390.The Legal Aid, Sentencing and Punishment of Offenders Act 2012 (LASPO) came into force on 1 April 2013 and made severe cuts in the funding and availability of both criminal and civil legal aid. Prior to the entry into force of the Act, legal help was available in employment tribunals, e.g. for drafting documents, but legal aid for representation was not. It was however available in the Employment Appeal Tribunal and above. LASPO removed legal help from employment law altogether, but kept it for discrimination cases under the Equality Act. In consultation prior to the introduction of the Bill for LASPO the EHRC referred to “the chilling effect on access to justice for workplace-based discrimination cases, were employment law to be removed from the scope of legal aid”—as it then was.
391.Discrimination law in non-employment cases remains within the scope of legal aid. However, following the implementation of the LASPO reforms, most discrimination claimants are required to use the Community Legal Advice (CLA) Telephone Gateway service, operated by the Legal Aid Agency, as the first point of access for advice. Cases that pass the initial screening stage may be referred to one of three contracted specialist providers who can provide up to two hours’ remote advice. Claimants can only obtain face-to-face advice if the specialist provider considers that they cannot be advised over the telephone or by email. The EHRC commented on the potential barriers presented by the gateway, particularly for disabled clients, including those with poorer mental health, or cognitive or learning impairments. Mind referred to low levels of awareness of the gateway and issues with accessibility. Issues with accessibility were also raised by the National Deaf Children’s Society and Sheffield Citizens’ Advice Law Centre. Other witnesses were also very critical of the telephone gateway as a means for disabled people to obtain advice.
392.In 2014 the Commons Justice Committee carried out an inquiry into the effects of the Act. In written evidence the Law Centres Network stated that in the first year since the implementation of LASPO, nine Law Centres had closed, comprising a sixth of their membership (although one had since reopened and another had been newly established). The closures resulted from loss of legal aid funding combined with loss of funding from local authorities. The remaining Law Centres had seen a sharp increase in demand for services.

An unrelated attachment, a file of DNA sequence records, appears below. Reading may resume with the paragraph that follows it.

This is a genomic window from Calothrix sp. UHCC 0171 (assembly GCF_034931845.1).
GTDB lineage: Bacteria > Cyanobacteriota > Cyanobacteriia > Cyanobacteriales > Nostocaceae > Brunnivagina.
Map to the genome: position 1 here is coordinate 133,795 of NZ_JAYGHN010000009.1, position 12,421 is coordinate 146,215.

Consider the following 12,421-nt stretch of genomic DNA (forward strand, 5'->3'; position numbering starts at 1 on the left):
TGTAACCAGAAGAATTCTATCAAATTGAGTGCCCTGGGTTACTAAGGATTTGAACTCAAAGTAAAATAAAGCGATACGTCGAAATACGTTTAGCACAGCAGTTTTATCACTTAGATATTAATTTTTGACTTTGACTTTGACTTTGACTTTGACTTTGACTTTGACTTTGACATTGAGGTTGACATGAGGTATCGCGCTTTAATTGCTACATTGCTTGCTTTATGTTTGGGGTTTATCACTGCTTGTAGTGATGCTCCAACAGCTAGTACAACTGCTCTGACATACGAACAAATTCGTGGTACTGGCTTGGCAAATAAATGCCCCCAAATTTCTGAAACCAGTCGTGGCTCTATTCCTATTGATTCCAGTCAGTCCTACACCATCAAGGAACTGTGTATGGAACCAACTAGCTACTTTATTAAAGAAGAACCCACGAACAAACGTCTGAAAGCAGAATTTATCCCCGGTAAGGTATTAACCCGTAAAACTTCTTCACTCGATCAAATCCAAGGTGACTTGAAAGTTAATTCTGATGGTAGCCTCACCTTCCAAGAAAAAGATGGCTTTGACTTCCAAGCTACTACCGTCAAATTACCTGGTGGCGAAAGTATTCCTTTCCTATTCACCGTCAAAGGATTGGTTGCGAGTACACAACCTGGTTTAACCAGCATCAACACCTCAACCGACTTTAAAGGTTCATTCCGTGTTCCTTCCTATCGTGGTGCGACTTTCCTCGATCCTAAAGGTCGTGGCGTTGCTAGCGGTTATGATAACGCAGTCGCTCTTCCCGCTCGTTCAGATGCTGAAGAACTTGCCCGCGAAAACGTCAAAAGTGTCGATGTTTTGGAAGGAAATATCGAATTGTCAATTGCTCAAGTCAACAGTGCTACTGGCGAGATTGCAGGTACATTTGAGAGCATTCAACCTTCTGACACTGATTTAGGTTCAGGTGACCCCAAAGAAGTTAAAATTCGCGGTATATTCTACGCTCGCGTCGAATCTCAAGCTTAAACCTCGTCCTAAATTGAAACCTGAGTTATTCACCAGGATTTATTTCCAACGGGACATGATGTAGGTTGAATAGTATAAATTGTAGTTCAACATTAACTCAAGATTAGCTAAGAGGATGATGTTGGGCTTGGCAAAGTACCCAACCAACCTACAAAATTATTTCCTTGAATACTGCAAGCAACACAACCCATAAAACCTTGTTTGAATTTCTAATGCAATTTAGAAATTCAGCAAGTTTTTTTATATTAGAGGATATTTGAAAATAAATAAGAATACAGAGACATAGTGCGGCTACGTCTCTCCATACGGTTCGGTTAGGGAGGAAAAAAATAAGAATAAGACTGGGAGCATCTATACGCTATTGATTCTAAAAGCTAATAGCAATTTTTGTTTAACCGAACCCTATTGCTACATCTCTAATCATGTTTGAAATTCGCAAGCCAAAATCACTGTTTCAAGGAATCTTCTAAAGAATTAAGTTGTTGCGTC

393.Jeanine Blamires told us of her experiences trying to obtain legal advice:
“We live in an area where accessible advocacy is hard to obtain. We have attempted to get help from Mencap, Disability Rights, the Equality Advisory and Support Service, Liberty and many others. Complex cases are not being put through because the money is not there to support organisations to take them on. Complex cases are being ignored by the Legal Aid Agency; they are too expensive.”
394.Douglas Johnson, from the Law Centres network, said: “There are precious few firms of solicitors in the country that will go anywhere near a discrimination case. That is why the [Equality] Act is not being enforced. It is simply not cost effective for most firms of solicitors to take that risk from a business sense.” Neil Crowther’s conclusion was: “The big gap people identify is the question of remedy: the cost of going to employment tribunals … If there is one thing that would make a difference, it is to either eliminate or significantly reduce those costs and make access to remedy far easier.”
395.With the exception of the Government, our witnesses were unanimous about the deterrent effect of the reduction in legal aid funding. One partial remedy which some of them proposed was an amendment to the Civil Procedure Rules (CPR).
396.Previously, where a claimant was not financially eligible for legal aid funding, disability discrimination claims could be funded through a Conditional Fee Agreement (CFA) with After-the-Event insurance (ATE). This effectively meant that, if the claim was successful, the defendant would pay the claimant’s costs including the ATE premium; while if the claim was unsuccessful, the claimant would have to pay his or her own costs but was insured against paying the defendant’s costs. However one consequence of LASPO is that ATE premiums are no longer recoverable from the defendant even if a claim is successful. Claimants are now responsible for paying the ATE premium out of any compensation they have been awarded, and these premiums can amount to thousands of pounds, and can dwarf the compensation awarded. The Discrimination Law Association said: “The fact that [these] premiums are now not recoverable from the defendant (and that these premiums are often likely to be a sizeable proportion or all of the value of an injury to feelings award) means that the costs of bringing a claim are almost always prohibitive.”